100 Creatives 2013: Ashley Horn, Choreographer, Filmmaker and More
Before she presented choreography and motion pictures at the Houston Fringe Festival, performed with FrenetiCore, and designed costumes for Sol Y Luna Dance, Ashley Horn took a left turn, then a right, then another left and another right and so on.
"My freshman year of college, I went to a very conservative and intense Christian theology university [Oral Roberts University] and knew right away that it wasn't for me," says the choreographer, filmmaker, costume designer and dancer. "Having danced from childhood through high school, I came home [to Houston] and enrolled in some dance classes at community college until I could figure out what I wanted to study.
"I changed my major eight times while I was in college (I took the scenic route to graduation), but never quit taking dance. I was smitten with the opportunity to move every day and experience sensations and images that most people don't get to."
What she does: Horn's choreography and films have been featured at the University of Houston, Big Range Dance Festival, the Texas Weekend of Contemporary Dance and many more events and venues.
Russian Grand Ballet Presents Sleeping Beauty
TicketsWed., Oct. 5, 7:00pm
Mamma Mia! (Touring)
TicketsThu., Oct. 6, 7:30pm
Plastic Cup Boyz
TicketsThu., Nov. 10, 7:00pm
Jersey Boys (Touring)
TicketsTue., Nov. 15, 7:30pm
The Legend of Zelda: Symphony of the Goddesses - Master Quest
TicketsFri., Nov. 18, 8:00pm
"My choreography is typically athletic, intricate and designed to be both aesthetically interesting and support the narrative structure of my work," she explains. "My films reference my interest in fantasy and surrealism."
Additionally, Horn has performed with Easy Credit Theatre, Slump and Dancepatheatre; co-founded the comedy and arts newspaper Houston Entertainicle with Keith Reynolds; and designed costumes for FrenetiCore and Frame Dance Productions.
"I love making costumes that are at once fashion-forward, referential and movement-oriented. I love taking pieces that are period-specific and updating them to become more architectural and exaggerated."
Why she likes it: She loves making things. All sorts of things.
Horn says, "The most amazing moment is when I'm in the middle of a project and I wake up in the morning and think, 'I get to make something today!'
"I don't ever want to feel like I'm limited to only making one type of work. One of the things that defines my work is that I am unafraid to experiment with new mediums and methods to create pieces that are true to their unique vision," she says.
"I've made dance, film, musicals, publications, visual art, costumes, sets and writings and they haven't always worked, but I've come out of every project happy that I've learned something."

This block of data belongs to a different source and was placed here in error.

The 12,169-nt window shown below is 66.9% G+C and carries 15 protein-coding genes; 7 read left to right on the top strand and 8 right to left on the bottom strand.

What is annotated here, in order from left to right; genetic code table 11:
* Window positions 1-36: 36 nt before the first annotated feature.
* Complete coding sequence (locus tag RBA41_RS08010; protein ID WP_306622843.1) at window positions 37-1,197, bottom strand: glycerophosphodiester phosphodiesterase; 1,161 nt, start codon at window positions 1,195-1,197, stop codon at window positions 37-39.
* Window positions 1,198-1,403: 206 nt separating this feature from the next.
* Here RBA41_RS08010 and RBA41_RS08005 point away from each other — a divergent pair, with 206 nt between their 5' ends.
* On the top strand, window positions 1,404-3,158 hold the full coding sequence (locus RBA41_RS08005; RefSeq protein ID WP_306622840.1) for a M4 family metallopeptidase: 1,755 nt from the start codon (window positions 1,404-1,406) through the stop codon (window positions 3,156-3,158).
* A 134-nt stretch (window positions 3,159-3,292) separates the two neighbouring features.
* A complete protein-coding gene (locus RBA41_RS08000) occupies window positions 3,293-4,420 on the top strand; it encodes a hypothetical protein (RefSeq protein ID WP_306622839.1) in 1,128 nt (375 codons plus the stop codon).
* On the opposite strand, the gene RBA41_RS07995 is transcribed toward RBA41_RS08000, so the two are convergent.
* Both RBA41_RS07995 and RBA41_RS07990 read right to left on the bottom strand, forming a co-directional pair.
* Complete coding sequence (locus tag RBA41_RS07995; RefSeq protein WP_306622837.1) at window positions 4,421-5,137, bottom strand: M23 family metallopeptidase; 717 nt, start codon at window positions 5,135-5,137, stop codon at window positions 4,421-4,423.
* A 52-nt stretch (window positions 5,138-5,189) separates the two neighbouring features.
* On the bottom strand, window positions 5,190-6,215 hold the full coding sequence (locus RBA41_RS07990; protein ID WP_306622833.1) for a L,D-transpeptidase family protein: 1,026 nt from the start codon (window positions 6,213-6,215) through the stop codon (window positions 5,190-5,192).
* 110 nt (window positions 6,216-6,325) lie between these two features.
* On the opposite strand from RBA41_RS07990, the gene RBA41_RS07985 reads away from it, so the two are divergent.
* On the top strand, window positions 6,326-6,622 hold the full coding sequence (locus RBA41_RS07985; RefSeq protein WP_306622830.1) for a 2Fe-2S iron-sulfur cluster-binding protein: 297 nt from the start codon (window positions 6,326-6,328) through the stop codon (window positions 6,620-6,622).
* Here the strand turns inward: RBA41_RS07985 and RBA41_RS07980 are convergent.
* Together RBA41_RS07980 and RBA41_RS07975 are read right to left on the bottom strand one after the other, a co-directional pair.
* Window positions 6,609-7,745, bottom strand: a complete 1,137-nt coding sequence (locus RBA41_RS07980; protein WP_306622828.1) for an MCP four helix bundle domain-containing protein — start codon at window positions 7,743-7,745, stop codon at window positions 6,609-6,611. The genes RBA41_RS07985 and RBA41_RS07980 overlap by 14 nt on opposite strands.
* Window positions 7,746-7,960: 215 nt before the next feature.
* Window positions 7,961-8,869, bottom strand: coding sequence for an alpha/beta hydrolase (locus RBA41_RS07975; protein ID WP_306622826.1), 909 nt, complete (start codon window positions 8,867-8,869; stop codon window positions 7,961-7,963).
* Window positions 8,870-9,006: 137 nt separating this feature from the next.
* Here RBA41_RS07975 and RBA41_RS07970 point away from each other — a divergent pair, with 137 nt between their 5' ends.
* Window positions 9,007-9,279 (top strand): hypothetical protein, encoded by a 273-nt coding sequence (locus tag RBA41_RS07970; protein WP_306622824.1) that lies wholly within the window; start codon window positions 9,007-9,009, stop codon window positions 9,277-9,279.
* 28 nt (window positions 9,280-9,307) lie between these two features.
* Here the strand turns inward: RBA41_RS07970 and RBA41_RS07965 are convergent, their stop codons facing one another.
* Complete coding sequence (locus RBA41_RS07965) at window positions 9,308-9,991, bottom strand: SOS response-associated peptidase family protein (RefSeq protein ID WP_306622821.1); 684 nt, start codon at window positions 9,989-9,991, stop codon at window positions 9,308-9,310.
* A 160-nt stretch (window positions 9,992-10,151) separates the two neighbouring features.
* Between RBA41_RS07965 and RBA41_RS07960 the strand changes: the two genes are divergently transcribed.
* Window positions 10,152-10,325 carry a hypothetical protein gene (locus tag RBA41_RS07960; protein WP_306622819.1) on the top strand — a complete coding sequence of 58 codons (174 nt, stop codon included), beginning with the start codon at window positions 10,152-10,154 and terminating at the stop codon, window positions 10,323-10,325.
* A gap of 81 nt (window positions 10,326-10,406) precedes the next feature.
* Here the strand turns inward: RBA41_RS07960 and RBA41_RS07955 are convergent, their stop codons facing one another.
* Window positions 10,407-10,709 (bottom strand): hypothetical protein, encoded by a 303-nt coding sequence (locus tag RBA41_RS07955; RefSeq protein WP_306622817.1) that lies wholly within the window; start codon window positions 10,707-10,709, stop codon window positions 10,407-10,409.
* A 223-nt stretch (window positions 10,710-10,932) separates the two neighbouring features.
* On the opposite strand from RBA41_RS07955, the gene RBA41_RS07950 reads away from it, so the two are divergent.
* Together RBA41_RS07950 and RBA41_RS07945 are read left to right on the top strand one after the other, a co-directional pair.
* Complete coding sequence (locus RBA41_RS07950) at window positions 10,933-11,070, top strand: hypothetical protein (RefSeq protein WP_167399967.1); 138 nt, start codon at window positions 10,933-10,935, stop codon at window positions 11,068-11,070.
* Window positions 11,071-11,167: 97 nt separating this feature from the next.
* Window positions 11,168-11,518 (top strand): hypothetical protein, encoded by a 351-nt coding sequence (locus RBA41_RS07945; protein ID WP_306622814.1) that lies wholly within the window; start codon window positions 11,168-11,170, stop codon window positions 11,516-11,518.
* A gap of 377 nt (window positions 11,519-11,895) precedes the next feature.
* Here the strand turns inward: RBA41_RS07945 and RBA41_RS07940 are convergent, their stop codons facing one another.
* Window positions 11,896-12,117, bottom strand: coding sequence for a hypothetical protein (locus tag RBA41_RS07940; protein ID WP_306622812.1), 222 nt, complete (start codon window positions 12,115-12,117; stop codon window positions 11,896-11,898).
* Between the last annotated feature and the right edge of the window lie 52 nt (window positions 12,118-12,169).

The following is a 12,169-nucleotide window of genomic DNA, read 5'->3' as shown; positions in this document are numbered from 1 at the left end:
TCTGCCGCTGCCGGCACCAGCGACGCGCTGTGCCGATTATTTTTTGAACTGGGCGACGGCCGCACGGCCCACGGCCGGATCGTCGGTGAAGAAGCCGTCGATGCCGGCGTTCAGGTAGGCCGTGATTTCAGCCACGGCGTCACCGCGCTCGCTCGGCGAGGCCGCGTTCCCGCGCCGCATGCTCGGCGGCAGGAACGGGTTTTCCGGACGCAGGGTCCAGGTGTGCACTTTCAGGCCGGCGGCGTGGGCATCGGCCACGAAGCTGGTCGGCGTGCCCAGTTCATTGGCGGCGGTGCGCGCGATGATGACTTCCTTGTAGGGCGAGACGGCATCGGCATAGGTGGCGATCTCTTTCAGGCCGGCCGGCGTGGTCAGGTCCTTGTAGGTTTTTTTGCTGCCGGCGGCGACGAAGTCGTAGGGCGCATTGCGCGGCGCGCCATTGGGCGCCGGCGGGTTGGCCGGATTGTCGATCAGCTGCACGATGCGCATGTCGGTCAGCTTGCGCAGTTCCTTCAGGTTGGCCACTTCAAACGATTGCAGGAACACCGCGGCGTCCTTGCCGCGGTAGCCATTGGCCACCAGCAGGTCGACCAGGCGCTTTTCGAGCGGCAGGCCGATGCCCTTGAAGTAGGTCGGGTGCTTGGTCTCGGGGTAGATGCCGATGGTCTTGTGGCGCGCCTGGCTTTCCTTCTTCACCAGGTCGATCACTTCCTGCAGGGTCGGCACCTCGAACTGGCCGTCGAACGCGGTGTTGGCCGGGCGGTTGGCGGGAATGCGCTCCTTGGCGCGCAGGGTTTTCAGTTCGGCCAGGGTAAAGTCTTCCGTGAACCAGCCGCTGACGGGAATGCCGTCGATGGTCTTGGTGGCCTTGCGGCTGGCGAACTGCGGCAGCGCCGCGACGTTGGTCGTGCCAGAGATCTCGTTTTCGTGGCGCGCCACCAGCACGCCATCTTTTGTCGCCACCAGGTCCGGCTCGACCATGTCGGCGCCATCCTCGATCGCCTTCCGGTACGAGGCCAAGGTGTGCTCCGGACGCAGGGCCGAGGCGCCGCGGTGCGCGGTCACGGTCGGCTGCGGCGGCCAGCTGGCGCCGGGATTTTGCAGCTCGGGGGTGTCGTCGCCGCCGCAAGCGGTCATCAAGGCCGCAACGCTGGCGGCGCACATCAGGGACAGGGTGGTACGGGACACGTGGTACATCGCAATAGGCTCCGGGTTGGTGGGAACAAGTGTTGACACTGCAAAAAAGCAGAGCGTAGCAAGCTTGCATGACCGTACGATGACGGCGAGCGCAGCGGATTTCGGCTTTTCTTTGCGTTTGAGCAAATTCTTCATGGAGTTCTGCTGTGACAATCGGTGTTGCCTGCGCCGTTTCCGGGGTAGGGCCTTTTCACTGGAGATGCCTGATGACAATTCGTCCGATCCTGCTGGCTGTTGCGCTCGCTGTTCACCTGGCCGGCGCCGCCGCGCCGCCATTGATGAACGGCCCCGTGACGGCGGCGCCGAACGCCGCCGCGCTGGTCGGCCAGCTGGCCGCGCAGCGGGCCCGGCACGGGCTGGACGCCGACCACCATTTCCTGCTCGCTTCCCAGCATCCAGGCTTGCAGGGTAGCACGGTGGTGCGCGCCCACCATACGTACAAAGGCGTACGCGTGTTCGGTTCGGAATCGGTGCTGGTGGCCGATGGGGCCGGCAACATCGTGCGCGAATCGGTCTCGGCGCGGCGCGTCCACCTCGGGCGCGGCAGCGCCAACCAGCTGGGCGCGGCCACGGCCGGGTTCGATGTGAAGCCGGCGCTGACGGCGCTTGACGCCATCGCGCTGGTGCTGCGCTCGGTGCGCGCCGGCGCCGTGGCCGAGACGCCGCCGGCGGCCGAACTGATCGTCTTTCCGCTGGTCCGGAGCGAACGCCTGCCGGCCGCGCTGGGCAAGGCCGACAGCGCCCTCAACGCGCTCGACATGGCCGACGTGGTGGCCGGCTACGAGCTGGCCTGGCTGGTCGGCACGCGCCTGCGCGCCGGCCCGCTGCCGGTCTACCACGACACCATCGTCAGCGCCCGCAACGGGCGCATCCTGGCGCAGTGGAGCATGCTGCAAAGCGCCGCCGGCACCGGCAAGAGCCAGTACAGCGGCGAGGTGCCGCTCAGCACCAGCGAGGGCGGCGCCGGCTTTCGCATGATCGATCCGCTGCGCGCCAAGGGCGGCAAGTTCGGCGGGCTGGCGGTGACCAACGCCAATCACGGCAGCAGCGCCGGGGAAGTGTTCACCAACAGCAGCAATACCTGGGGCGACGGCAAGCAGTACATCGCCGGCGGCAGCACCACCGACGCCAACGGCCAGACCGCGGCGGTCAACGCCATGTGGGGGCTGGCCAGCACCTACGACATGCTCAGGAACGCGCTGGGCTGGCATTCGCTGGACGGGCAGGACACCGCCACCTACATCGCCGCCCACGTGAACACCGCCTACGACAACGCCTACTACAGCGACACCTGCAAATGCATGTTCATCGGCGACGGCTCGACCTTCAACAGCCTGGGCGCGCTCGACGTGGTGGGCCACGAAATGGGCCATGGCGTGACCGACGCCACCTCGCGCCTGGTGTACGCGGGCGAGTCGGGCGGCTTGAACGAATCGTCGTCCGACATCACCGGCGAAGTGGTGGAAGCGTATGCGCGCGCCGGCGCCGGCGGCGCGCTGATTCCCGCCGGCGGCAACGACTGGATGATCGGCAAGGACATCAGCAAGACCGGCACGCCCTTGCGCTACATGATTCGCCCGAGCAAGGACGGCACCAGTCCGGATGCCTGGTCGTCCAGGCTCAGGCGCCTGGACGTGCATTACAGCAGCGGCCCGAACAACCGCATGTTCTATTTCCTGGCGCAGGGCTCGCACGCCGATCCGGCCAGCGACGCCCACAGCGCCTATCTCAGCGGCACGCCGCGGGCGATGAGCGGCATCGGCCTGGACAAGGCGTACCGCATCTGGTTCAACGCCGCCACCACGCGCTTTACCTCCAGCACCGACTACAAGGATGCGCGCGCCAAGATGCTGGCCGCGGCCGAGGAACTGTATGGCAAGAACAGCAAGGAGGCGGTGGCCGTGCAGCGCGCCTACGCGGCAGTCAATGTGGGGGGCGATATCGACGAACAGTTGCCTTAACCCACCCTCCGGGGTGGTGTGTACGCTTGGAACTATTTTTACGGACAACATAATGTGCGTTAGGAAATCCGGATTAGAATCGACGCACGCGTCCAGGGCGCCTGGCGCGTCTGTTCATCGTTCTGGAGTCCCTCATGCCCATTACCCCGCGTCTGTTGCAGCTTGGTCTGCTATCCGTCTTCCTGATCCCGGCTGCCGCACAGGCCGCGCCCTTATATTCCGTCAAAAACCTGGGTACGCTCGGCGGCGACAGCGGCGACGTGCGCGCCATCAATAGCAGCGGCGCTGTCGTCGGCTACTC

What inspires her: "Storytellers of any kind," says Horn. "Anything ridiculous, absurd, surprising or dreamlike. Artists that start with little or nothing and invent and innovate to make their ideas a reality. People that are wholeheartedly committed to their making what they want to make the way they want to make it."
Unusual settings inspire Horn's film work. For instance, Horn says that Drain was filmed in the tunnels of the Houston underground runoff water drainage system while her short film Jazzland was shot in the abandoned, Hurricane Katrina-flooded Six Flags in New Orleans.
"I love working in places that look like whole other worlds. And I have been lucky enough to work with dancers who aren't afraid to travel off the beaten path and get their hands dirty."
If not this, then what: "I've had at least a passing interest in almost every profession I can think of. My day job is teaching dance to kids, so if I didn't make dance and films, I would probably find more time to teach," she says. "When I was young I wanted to be a fight choreographer for movies or a music video director, so I've always been interested in movement and short films."
If not here, then where: Houston is, no doubt, her home base. "Honestly, I love Houston. I feel like I haven't even scratched the surface of all the amazing, bizarre, talented artists and companies here."
What's next: Her next major project will be a dance film inspired by Georges Méliès's 1902 film A Trip to the Moon. Horn says that her film "will include fanciful costumes inspired by the early 1900s and multiple painted backdrops and set pieces that will fly in and out. It will be shot over the summer and will be shown next fall."
On February 24, April 7 and May 19, Horn will screen a series of short works at "Venturing Out," an informal performance series presented by jhon r. stronks. On March 3, 10 and 17 at 7 p.m., she'll perform in ShadowPlace, a performance installation by Breath and Bones/Orts Performance at The PhotoBooth on Montrose. And on April 19, she'll dance with and design some costumes for FrenetiCore's reprisal of The Sacred Harp at Miller Outdoor Theatre.
More Creatives for 2013 (In order of most recently published; click here for the full page).
Amanda Stevens, scary book author Peter Lucas, film and video curator, music lover and self-described culture-slinger Ana María Otamendi, collaborative pianist and vocal coach Billy D. Washington, comedian Michele Brangwen, choreographer and dancer Kristin Warren, actress and choreographer Kelly Sears, animator and film maker Colton Berry, Bayou City Theatrics' artistic director jhon r. stronks,dance-maker Joe Grisaffi, actor, director, writer, cinematographer Jordan "Monster Mac" McMahon, artist, designer
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